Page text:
This is an old algorithm, once popular in assembly language programs on small processors. The fact that it uses only integers, addition, subtraction, and less-than branching, mean that its hardware and software requirements are at rock bottom. With enough patience and wire, you could probably get it running on a breadboard full of discrete ICs.

With modern floating-point hardware, this algorithm is rarely used, but it can still be handy from time-to-time. (For example, when trying solve the Project Euler problems without calling on external libraries, lol.)

It makes use of the fact that any perfect square can be expressed as the sum of consecutive odd integers.* Below is the F# code and a test; computing the big-O time is left as an exercise to the reader.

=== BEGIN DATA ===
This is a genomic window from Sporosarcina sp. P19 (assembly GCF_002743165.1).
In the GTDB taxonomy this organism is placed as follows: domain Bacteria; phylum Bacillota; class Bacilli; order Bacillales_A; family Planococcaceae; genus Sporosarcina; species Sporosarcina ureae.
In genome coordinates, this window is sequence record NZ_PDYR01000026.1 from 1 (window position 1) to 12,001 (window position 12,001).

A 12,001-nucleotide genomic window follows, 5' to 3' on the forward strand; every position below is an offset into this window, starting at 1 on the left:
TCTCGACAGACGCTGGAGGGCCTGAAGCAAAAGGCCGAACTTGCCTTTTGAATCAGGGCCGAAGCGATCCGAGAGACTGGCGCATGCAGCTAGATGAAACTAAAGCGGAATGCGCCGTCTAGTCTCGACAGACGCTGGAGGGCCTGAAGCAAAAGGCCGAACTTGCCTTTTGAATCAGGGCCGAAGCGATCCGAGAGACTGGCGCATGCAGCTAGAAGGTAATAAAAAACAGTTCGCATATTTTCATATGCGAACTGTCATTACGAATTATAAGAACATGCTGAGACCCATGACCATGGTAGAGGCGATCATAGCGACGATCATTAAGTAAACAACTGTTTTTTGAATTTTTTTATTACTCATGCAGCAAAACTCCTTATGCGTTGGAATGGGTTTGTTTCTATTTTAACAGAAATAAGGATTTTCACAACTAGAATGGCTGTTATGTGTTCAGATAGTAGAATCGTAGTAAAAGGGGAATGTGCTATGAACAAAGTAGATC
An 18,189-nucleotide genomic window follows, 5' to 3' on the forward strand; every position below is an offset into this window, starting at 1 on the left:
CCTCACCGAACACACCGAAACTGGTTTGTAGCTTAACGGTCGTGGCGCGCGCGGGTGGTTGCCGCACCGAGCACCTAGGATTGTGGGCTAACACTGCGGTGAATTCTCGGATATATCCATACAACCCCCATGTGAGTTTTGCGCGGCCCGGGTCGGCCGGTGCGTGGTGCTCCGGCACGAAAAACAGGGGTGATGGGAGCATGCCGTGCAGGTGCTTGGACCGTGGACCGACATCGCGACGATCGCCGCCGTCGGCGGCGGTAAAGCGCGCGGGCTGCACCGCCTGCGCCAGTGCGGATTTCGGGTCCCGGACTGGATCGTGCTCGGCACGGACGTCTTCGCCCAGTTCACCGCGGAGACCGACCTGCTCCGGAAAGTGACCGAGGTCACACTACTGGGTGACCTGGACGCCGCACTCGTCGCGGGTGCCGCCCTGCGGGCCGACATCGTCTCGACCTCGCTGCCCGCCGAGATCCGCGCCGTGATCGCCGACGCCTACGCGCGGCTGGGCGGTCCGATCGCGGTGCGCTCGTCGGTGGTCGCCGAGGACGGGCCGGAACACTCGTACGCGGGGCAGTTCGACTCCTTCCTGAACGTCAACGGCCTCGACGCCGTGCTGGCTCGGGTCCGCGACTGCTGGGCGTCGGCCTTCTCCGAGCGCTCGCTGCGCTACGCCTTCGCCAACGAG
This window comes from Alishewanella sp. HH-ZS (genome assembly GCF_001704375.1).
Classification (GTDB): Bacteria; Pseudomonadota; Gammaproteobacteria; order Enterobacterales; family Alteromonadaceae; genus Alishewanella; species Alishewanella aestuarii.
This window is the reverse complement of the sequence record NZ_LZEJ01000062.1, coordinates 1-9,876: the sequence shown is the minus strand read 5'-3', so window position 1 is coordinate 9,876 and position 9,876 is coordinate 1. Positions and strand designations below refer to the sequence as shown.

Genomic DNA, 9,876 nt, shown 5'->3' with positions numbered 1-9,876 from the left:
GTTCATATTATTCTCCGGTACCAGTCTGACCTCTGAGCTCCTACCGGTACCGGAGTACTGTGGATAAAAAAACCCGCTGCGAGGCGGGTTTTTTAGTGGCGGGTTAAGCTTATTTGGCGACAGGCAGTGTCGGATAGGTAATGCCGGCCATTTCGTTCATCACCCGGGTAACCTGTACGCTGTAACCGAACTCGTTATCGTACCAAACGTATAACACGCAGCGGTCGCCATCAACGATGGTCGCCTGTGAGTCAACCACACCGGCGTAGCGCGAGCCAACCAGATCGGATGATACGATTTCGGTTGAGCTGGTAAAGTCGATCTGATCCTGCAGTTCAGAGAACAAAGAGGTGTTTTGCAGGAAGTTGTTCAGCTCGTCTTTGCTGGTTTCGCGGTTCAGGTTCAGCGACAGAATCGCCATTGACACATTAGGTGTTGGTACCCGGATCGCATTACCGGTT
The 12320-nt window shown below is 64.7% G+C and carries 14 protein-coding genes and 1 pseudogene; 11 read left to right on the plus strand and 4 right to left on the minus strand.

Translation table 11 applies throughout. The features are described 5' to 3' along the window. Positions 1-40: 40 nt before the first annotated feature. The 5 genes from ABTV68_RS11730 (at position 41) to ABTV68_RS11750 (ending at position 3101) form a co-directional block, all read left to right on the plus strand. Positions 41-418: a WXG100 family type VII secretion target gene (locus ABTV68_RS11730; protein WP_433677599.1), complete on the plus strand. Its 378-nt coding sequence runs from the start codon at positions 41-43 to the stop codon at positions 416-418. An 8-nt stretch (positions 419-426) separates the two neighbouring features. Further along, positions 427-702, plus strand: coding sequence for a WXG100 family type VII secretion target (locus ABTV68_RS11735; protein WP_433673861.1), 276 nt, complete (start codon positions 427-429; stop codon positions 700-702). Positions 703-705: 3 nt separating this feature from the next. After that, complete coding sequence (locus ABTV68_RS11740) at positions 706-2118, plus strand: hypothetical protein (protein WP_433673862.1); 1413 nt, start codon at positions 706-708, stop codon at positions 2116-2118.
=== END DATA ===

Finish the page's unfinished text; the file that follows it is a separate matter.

(As always, this code is presented "as-is" and without warranty or implied fitness of any kind; use at your own risk.)

`// Minimalist square root finder.`

let sqrt =

let rec f i c n =

match n<i with

| false -> f (i+2) (c+1) (n-i)

| true -> c

f 1 0

`// Test.`

let x =

` {0..100} `

|> Seq.map (fun i->i,sqrt(i))

|> Seq.toList

`printfn "Your breakpoint here."`

-Neil

*On the outside chance that the reason for this is not immediately obvious, the diagram below should provide a hint:

## No comments:

Post a Comment